Jesus better be careful insulting these guys too much or they might try to kill him….wait…


Posted by on March 26, 2013 in John


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James 5 – Prayers for Mom

I am not one to bury the lead, so I want to actually start with James 5:16 and the power of prayer and talk about wealth at the end.  This chapter was very important to my family when we first found out that Mom was sick.  The doctors had told us that Mom had brain tumors that required brain surgery, chemotherapy, and radiation.  I found out some time later that the doctors thought Mom had about six months.  Prayer had always been important to my family, but it took on a whole new role at this point.  Based on James 5, my parents asked the elders at church to come and lay hands on Mom and pray for her healing.  It was a powerful experience to have that group of men pray for my Mom and my family.  (However, nobody said anything about anointing with oil until Mom afterwards said she wanted to do things exactly as James 5 instructed so the elders actually did it again the next Sunday at church, that time with oil.)  My parents also wrote a note to the church asking that everybody take a moment and confess their sins to God, because James 5 says that Christians should confess their sins to one another so that they could powerfully pray for healing.  I don’t pretend to know exactly how God did or didn’t answer those prayers, but Mom ended up having multiple sclerosis (and not brain cancer) and lived for six more years.  I have a lot of great memories from those years.  I tell you this story because of the heritage of faith and belief in God’s Word that was given to me by my family.  Anytime I read James 5 I am reminded of those important moments in my family’s life when we really did depend on our faith.  I will never forget that my family also called on others to join us in our prayers.  And if you were one of those people who prayed for us then thank you.  You will never know what a blessing to us you were.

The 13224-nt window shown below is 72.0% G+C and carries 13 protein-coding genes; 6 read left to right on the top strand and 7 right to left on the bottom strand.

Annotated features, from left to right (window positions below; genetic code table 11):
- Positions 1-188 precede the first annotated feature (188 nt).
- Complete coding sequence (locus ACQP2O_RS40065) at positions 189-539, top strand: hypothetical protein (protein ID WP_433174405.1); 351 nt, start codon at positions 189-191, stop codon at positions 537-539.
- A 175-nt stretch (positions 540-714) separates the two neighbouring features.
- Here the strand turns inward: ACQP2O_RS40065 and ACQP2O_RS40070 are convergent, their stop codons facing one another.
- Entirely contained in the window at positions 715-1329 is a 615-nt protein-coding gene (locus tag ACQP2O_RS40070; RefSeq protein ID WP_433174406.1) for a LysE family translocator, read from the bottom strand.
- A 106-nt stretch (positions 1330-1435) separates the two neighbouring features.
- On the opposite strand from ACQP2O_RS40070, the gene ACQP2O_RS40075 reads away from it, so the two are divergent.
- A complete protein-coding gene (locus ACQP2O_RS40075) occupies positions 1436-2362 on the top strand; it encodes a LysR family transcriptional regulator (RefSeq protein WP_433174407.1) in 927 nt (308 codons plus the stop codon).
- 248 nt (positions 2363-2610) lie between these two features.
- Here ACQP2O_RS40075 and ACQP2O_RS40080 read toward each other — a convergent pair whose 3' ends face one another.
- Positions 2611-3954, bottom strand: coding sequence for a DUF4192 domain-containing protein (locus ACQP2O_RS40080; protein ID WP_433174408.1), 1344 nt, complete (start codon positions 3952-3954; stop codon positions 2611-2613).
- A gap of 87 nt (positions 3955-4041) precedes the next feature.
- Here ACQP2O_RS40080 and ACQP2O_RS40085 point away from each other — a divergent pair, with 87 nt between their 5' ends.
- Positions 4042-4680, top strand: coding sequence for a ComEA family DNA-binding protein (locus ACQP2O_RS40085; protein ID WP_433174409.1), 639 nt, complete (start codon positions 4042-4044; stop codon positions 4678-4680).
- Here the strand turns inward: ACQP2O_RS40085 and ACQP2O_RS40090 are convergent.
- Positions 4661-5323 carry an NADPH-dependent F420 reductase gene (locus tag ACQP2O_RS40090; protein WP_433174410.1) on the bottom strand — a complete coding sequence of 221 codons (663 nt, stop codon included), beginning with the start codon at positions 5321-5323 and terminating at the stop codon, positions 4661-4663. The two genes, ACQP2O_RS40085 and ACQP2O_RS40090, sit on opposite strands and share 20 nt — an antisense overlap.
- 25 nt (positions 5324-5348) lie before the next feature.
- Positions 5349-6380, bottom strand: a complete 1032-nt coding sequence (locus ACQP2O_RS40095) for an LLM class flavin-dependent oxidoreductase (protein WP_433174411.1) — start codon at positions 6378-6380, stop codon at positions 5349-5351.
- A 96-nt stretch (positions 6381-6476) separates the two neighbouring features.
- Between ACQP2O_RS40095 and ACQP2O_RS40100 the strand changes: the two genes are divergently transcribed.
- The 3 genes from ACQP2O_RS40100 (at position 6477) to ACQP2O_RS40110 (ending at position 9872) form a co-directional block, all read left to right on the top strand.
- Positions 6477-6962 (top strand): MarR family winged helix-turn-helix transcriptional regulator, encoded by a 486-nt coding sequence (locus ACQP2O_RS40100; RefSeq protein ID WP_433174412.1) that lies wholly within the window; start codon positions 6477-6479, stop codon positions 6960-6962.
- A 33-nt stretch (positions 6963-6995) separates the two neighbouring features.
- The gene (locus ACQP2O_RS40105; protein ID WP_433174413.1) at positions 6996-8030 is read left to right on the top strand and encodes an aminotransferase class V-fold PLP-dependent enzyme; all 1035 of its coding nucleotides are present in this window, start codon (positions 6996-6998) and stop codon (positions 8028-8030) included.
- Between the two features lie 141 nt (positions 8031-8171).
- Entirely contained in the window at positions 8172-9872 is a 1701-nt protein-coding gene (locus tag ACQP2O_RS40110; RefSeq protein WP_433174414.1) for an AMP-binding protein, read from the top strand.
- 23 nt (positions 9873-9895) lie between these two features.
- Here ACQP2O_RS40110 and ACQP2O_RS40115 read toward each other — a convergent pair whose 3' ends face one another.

The beginning of James 5 is the second half of a conversation James is having about wealth.  At the end of James 4, he writes to merchants who travel from city to city, making their own plans and relying on themselves.  Their confidence and faith is in their own ability to determine the future, which is foolish when only God knows the future.  In chapter 5, it transitions to talking to rich people, which is different from merchants.  This is the nobility, the people who own land and have servants who work the soil.  They have mistreated those who work for them and a guilty of valuing their wealth and possessions over people.  James focuses on how people handle possessions and wealth on several occasions, but this section makes it clear that when wealth causes people to trust in their own ability to determine their future they are in trouble.  When people put their confidence in money, insurance, jobs, retirement funds and don’t put their trust in God, they are in trouble.  When people take advantage of others for personal gain they are in trouble.